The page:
Now, let’s address the elephant in the room: its wokeness. The racism in Hearts Unbroken is far more overt than it was in Rain is Not My Indian Name. Along with the comment that Cam makes, the book contains a group of parents who are clearly against the color-conscious casting even if they refuse to admit that. At one point, someone tells Louise’s family to go back to where they came from by spraying that onto the side of their house.
Normally, readers might think that these actions of racism are too blatant. However, as more people become empowered to express their racist views, many have grown emboldened to combat them to ensure that everyone is treated equally and given the same access to resources, especially within the last four years. It helps that Louise and her family have different reactions to these situations. Her parents want to be resilient and not worry about her, yet Louise wants to write about it since she’s a reporter for the school newspaper. In addition, the novel also tackles reconciling the actions of historical figures. While rehearsing for The Wizard of Oz, Hughie discovers L. Frank Baum’s views of Native Americans, and he has to decide if he’s able to separate the art from the artist.
Another plus to this book is that it actually contains Muscogee words and phrases that the main characters (mainly Louise and Hughie) use throughout as beginning speakers. Smith was kind enough to include a Mvskoke (Muscogee)-English Glossary at the end of the book. These contain sentences like estonko? (how are you?), hesci (hello), and cokvheckv omvlkat enakes (education for all). All I have to say is cokv kerretv heret os or learning is good!
While looking at reviews, I noticed two main complaints from readers: the chapters themselves and too many characters. Most of the chapters were pretty short, which makes it a good book to read before going to bed, but I too noticed that some were longer than others. I can see how readers might perceive this as inconsistent, but I wasn’t bothered by this because some chapters will be longer due to important plot points occurring. Now, for the other criticism of the whole load of characters, I think that one is a little more valid. There were people who showed up for a scene, and then, they were never seen again. For example, Louise visits a student who works as a page for the school library, and she gives her a book when being asked about the musical. Readers never see this character nor the book again. I think Smith could have reduced the character count and still have the same story.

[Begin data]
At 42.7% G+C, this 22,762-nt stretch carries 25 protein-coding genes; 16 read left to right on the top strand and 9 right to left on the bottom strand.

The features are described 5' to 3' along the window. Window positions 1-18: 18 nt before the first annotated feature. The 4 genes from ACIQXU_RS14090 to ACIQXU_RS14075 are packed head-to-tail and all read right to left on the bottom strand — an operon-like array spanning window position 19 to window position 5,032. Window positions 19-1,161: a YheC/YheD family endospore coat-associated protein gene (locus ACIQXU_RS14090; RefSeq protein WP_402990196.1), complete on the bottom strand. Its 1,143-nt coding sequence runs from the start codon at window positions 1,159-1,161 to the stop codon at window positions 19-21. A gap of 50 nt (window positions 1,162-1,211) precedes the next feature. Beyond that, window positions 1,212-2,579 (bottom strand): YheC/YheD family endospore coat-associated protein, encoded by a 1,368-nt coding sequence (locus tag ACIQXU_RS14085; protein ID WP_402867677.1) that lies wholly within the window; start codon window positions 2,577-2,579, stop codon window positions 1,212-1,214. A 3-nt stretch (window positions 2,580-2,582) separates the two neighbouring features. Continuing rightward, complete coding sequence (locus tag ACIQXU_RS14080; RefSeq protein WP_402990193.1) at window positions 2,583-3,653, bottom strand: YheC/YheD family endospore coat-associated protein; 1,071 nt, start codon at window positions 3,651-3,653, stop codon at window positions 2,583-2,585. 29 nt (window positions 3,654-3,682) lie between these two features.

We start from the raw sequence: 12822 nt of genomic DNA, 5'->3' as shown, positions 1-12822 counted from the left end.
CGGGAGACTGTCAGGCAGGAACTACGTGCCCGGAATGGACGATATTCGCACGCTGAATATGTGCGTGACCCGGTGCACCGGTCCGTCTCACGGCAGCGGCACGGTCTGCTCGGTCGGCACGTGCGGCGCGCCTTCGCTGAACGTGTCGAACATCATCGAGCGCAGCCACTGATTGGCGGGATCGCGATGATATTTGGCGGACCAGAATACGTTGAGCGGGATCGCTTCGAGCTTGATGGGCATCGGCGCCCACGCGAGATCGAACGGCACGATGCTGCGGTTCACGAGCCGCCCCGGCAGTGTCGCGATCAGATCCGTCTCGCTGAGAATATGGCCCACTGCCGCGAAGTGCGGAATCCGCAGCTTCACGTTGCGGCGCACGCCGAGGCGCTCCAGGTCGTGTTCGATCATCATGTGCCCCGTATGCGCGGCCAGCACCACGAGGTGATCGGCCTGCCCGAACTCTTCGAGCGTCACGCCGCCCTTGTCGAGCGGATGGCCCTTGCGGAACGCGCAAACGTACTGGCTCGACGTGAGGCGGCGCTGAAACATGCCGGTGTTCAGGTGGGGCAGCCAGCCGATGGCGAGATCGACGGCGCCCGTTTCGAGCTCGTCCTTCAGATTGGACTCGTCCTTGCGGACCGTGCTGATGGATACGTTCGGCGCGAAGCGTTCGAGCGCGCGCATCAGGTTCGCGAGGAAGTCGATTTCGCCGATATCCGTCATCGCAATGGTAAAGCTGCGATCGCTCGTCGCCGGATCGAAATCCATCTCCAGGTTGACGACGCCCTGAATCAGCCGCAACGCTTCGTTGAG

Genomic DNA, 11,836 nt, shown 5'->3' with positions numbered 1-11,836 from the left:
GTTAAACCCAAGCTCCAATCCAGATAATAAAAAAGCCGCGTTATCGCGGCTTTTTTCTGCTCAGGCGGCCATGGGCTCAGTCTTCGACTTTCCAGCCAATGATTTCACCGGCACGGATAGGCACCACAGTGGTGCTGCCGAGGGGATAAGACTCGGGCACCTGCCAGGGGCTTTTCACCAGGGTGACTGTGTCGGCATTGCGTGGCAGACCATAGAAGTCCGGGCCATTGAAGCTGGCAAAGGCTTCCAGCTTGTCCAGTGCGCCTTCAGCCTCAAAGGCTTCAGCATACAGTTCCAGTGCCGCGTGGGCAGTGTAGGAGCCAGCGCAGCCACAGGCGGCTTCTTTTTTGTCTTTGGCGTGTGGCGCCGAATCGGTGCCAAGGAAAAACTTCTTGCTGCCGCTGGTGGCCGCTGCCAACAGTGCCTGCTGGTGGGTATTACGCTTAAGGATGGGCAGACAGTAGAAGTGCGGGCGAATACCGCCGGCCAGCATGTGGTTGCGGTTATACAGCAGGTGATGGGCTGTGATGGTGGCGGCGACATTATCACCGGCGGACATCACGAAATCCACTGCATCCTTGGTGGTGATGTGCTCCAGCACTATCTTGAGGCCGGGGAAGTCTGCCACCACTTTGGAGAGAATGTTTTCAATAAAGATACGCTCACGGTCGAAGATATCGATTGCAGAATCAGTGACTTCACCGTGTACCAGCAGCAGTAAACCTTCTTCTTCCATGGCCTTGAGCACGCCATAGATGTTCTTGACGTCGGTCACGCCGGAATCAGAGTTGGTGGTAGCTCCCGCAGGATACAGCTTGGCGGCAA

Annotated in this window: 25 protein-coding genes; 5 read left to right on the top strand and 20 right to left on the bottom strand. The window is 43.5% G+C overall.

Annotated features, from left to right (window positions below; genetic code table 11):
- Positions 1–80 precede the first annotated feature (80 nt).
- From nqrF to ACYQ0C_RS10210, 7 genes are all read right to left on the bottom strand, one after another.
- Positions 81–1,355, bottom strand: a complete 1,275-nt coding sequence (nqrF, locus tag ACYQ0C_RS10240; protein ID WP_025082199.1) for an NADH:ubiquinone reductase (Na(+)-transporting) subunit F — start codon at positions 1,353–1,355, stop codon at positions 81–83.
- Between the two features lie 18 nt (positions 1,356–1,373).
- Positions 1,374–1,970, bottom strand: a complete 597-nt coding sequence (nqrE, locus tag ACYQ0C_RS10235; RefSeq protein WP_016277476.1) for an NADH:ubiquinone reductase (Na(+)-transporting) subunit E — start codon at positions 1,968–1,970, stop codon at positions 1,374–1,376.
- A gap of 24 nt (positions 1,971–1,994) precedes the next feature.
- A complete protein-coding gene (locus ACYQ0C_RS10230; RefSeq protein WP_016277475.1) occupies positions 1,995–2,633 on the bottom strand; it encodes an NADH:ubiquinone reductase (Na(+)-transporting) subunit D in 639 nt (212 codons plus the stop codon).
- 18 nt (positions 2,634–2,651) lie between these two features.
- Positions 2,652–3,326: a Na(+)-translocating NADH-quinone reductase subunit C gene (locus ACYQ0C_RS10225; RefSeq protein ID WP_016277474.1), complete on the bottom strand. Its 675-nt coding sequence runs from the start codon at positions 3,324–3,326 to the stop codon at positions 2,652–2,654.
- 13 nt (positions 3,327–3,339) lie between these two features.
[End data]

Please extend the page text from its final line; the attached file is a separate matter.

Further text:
The only thing that I have a slight problem with is how Louise and Joey reconcile. During the climax, a tornado comes around (did I mention the book is set in Kansas?), and what do they do? After Joey forgives Louise, they go into his Jeep, and they start making out. Yep, they do that in a Jeep in a parking lot while an actual tornado is happening. I couldn’t take that seriously! It sounded like it could be in a PG-13 Hallmark movie.
All in all, Hearts Unbroken by Cynthia Leitich Smith is a YA book that people should read. It tackles the issue of race in necessarily overt, deep, and simple ways. In fact, I actually think that this is better than Rain is Not My Indian Name. Like that title, I would recommend this novel to those who are looking to read stuff with Native American protagonists. When one has the chance, try to check out a book that looks like it needs love. It’s available in print as well as on Hoopla and Libby.